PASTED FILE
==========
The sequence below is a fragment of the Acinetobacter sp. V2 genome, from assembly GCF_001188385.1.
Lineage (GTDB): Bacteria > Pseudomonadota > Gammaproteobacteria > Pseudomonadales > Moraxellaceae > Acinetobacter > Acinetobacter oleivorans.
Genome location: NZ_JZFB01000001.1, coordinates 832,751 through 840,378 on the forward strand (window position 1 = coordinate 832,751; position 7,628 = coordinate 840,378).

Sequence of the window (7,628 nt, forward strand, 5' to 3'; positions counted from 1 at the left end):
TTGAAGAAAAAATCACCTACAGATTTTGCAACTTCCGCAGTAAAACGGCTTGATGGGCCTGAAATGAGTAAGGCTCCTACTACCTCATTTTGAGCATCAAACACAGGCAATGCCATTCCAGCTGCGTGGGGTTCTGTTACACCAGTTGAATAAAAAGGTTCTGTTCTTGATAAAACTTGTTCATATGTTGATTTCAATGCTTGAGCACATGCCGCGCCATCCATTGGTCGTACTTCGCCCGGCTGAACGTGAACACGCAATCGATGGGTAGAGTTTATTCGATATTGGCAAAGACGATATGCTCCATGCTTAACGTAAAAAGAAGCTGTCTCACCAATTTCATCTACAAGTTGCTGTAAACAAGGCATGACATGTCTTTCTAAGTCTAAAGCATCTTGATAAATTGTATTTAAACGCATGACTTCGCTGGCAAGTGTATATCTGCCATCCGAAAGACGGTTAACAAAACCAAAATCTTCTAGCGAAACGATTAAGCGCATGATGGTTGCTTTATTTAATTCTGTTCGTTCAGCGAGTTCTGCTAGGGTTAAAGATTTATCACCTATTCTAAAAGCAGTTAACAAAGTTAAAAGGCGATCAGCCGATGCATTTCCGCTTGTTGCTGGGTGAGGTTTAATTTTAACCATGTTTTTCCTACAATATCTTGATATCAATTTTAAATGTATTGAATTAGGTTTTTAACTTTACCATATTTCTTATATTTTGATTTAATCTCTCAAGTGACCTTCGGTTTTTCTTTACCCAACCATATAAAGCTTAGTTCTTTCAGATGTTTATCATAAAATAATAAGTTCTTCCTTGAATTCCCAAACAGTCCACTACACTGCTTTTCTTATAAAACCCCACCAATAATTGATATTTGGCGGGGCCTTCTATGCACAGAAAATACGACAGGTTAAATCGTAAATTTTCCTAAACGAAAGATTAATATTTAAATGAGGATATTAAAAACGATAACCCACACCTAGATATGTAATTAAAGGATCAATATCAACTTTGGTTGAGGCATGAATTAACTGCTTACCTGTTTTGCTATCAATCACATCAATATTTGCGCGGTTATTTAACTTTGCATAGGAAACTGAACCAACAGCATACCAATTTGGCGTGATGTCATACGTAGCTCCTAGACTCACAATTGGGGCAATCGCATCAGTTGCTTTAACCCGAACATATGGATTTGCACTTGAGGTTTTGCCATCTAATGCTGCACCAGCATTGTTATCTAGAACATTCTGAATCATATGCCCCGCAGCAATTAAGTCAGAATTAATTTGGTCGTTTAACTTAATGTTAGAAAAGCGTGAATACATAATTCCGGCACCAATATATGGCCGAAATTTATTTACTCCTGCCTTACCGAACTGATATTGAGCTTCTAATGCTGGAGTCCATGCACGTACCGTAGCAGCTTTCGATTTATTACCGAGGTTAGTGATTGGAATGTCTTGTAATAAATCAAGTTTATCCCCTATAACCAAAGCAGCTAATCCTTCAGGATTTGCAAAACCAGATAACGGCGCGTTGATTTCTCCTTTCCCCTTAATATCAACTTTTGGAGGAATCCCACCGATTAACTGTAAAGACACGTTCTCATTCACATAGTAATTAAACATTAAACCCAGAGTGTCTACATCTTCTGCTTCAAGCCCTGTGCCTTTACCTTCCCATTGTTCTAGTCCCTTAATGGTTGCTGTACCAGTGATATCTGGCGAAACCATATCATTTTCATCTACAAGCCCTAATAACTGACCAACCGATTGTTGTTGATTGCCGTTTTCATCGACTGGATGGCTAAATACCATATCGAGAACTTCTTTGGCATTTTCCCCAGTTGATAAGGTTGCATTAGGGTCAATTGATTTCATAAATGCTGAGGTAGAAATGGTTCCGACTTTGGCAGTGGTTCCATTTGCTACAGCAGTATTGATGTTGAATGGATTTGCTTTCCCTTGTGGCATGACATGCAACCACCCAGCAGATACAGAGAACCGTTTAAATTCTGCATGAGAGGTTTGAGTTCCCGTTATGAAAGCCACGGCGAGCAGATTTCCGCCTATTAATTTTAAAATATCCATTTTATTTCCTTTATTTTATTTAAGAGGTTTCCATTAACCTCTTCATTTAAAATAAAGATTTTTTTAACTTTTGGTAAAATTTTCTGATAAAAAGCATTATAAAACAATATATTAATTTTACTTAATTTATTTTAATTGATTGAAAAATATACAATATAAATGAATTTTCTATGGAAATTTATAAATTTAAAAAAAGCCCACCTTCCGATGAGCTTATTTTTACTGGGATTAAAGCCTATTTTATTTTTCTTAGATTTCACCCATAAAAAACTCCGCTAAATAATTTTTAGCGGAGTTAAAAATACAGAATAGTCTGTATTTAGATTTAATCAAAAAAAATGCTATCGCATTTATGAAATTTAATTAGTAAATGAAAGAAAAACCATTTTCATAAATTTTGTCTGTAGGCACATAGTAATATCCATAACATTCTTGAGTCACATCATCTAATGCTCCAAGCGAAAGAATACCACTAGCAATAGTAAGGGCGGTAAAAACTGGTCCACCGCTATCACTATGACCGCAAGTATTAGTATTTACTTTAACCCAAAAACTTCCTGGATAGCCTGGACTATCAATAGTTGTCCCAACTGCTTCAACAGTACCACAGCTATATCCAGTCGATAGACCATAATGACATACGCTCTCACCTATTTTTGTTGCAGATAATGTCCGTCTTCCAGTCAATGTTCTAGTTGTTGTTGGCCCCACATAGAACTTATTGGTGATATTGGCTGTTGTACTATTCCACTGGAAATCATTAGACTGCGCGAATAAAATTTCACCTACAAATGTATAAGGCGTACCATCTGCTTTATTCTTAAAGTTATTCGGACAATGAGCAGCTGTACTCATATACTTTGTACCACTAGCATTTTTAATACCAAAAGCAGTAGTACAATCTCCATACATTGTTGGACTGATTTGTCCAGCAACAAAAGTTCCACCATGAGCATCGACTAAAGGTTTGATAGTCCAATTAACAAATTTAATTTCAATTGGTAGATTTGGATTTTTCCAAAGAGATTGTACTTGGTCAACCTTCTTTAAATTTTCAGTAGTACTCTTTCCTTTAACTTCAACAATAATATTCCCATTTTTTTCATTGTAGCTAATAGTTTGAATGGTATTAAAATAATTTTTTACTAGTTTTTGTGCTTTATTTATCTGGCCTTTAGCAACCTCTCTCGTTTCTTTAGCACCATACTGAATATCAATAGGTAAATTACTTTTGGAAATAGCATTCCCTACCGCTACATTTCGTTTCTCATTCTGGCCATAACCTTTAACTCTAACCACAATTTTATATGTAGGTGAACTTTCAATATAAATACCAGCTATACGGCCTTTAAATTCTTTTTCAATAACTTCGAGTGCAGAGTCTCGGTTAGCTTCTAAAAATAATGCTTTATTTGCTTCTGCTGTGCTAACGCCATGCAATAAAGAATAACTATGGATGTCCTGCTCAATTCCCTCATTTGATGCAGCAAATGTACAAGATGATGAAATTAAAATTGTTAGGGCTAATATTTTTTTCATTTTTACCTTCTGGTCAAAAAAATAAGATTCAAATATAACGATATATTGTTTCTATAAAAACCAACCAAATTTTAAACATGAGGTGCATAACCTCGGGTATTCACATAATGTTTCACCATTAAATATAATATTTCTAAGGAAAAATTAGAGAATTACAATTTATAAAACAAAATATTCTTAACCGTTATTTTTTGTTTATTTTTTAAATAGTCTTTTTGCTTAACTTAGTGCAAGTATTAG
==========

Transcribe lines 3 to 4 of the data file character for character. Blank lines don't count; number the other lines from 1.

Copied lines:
Genome location: NZ_JZFB01000001.1, coordinates 832,751 through 840,378 on the forward strand (window position 1 = coordinate 832,751; position 7,628 = coordinate 840,378).

Sequence of the window (7,628 nt, forward strand, 5' to 3'; positions counted from 1 at the left end):